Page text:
transferring domain name or website ownership requires proof of harm to commercial interests or bad faith

In order to have a website taken down or transfer ownership to another person, an individual needs to prove the copycat website should not be allowed to use the trademarked name. There are several steps an individual must follow.

The first step is determining whether there is a viable claim for trademark infringement against the other person(s) who currently own the website. There are several ways a copycat website can cause damage to a trademark or business. There needs to be some type of harm to the commercial interests as a business owner, and the other person who set up the copycat website cannot and does not have any legal right to cause the individual or business commercial harm. For example, the copycat website:

  1. 1.  Makes customers or web users believe it is coming from the legitimate business
  2. 2.  Creates false or misleading information about the business
  3. 3.  Outright steals customers or potential customers

In other words, the chances of success are usually highest when the copycat website creator or operator has some type of devious, malicious, or opportunistic intent. This is what the law sometimes calls acting in “bad faith”. If there is a suspicion someone has set up a copycat website in bad faith to cause harm or capitalize on a business success, then legal action against the website’s creator or operator may be pursued.

using the udrp process to cancel or transfer a domain name

Canceling or even transferring a domain name are remedies available under the UDRP. In order to cancel or transfer a domain name, an individual needs to submit a complaint (maximum of 15 pages) along with various attached documents proving the following:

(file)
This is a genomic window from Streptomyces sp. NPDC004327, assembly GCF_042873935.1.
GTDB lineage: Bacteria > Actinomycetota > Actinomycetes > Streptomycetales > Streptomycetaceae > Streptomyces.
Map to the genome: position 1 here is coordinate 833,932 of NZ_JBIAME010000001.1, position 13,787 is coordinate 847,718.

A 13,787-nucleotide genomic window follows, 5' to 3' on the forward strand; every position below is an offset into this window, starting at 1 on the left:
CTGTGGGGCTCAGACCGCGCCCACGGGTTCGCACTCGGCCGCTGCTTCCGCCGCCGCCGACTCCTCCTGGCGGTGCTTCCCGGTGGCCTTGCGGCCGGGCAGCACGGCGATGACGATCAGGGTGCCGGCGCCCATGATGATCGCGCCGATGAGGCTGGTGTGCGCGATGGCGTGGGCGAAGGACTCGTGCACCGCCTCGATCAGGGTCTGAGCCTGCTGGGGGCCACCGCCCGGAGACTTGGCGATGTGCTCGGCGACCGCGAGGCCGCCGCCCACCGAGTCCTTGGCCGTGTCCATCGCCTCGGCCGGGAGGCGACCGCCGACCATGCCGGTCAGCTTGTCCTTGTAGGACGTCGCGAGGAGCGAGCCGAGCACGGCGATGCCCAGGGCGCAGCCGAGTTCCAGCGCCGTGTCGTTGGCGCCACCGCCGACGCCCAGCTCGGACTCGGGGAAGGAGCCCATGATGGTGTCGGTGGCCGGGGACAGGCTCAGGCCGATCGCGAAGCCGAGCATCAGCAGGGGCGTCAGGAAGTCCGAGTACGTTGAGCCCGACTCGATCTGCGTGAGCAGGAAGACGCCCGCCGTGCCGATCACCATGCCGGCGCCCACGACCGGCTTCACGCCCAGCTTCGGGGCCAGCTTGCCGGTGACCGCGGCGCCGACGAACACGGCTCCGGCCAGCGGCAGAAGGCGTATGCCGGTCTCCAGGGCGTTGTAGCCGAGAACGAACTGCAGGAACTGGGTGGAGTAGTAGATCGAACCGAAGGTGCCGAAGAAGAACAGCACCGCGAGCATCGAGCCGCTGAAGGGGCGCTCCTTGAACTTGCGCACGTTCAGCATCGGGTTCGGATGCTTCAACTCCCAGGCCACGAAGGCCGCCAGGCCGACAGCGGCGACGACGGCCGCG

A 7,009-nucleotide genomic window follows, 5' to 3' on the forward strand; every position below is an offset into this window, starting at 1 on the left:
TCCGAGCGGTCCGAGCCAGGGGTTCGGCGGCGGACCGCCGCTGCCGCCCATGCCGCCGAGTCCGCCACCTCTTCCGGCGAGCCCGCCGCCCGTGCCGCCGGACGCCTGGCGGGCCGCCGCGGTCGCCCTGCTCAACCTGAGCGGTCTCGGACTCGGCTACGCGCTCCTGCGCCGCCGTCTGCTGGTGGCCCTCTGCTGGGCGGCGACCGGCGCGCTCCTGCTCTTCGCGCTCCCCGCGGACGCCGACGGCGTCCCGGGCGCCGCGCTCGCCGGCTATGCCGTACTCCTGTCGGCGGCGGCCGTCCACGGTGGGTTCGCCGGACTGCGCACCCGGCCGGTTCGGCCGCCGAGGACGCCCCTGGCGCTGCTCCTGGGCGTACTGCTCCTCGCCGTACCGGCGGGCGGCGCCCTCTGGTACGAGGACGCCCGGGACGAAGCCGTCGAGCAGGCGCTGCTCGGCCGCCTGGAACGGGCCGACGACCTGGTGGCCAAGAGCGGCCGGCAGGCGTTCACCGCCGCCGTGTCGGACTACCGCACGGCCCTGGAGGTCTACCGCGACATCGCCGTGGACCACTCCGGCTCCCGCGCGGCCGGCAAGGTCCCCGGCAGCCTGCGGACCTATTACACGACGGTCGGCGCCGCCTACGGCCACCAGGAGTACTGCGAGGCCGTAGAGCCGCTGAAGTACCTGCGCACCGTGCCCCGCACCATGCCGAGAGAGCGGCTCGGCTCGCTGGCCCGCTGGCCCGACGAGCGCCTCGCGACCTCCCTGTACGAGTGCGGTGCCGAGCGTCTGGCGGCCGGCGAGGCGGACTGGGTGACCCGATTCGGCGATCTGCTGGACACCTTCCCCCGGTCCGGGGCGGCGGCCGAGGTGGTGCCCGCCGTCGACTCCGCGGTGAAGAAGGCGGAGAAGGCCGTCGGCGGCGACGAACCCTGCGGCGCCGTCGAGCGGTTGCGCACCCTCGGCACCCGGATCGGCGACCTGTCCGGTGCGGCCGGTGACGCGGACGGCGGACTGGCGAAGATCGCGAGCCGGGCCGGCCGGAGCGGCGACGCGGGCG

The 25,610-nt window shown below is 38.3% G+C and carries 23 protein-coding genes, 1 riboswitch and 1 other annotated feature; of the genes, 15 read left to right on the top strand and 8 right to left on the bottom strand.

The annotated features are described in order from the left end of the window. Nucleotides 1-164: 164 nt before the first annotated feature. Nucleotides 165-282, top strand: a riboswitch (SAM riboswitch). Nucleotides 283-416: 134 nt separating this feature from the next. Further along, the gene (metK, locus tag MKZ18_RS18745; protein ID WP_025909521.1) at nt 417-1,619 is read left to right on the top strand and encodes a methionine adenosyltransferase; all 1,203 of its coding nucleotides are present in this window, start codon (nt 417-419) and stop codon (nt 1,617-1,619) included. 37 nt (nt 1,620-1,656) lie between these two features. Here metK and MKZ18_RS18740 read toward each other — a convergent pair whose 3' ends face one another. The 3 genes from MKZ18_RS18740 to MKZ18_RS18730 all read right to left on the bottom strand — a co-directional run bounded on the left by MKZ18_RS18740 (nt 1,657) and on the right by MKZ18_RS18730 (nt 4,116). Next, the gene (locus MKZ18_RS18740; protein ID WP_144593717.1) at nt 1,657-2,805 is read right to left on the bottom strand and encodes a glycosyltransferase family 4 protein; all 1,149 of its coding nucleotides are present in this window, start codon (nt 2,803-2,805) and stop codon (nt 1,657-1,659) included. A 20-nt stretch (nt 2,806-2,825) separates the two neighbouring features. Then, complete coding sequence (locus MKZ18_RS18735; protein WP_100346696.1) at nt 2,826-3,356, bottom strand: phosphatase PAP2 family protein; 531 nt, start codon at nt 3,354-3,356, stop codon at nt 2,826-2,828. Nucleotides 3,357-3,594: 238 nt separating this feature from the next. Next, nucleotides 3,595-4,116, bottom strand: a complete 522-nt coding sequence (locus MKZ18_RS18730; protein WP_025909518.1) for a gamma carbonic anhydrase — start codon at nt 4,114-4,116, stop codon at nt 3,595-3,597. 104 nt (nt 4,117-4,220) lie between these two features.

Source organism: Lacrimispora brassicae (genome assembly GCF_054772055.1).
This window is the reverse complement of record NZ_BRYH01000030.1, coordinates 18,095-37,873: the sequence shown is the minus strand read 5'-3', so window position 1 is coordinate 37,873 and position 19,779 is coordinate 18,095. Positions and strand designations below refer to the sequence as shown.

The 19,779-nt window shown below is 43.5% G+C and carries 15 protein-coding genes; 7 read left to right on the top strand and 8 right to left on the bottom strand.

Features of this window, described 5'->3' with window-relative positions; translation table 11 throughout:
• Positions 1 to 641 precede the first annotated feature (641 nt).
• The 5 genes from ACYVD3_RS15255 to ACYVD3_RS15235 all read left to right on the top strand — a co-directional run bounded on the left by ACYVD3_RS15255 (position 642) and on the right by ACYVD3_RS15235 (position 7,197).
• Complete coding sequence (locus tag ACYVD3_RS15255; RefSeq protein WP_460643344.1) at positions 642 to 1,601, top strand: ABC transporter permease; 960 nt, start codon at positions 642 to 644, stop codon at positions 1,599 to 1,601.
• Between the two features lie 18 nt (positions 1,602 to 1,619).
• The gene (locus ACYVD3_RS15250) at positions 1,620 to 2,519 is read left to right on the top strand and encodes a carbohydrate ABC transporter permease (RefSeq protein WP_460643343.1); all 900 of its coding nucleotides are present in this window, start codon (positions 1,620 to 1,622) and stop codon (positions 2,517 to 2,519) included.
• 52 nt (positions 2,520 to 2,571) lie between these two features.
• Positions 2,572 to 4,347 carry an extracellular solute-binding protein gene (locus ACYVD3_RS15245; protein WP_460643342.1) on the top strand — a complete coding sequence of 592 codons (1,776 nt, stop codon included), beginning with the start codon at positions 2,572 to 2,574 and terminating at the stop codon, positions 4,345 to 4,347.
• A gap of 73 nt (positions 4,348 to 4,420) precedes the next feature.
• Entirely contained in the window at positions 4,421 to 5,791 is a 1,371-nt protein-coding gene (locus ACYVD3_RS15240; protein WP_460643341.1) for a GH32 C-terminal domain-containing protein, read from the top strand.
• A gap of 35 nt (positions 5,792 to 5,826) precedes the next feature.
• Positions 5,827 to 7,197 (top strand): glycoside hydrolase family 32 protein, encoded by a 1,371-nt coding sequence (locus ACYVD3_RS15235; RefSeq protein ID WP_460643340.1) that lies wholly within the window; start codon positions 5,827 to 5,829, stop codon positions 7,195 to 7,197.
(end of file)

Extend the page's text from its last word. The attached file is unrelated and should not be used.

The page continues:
1. 1.  The website’s domain name is identical or confusingly like a trademark or service mark in which the individual owns
  2. 2.  The website registrant has no rights or legitimate interest in respect to the domain name
  3. 3.  The website registrant has, in fact, registered the domain name and is using it in bad faith

Proving the above requirements can be tricky. Several documents need to be submitted along with a convincing written argument as to how those documents prove the domain name should be canceled or transferred to another individual.

Next, the person or company who registered the domain name will have an opportunity to respond with its own argument (maximum of 15 pages) defending its use of the website and submit its own documentation. Once both sides have submitted their positions, the arbitrator (or arbitrators if a three-person panel is requested) will normally decide who wins based on the written submissions without requesting a hearing. While there is no definite timeline for when a decision must be reached, the arbitrators will generally make their determination within a few months.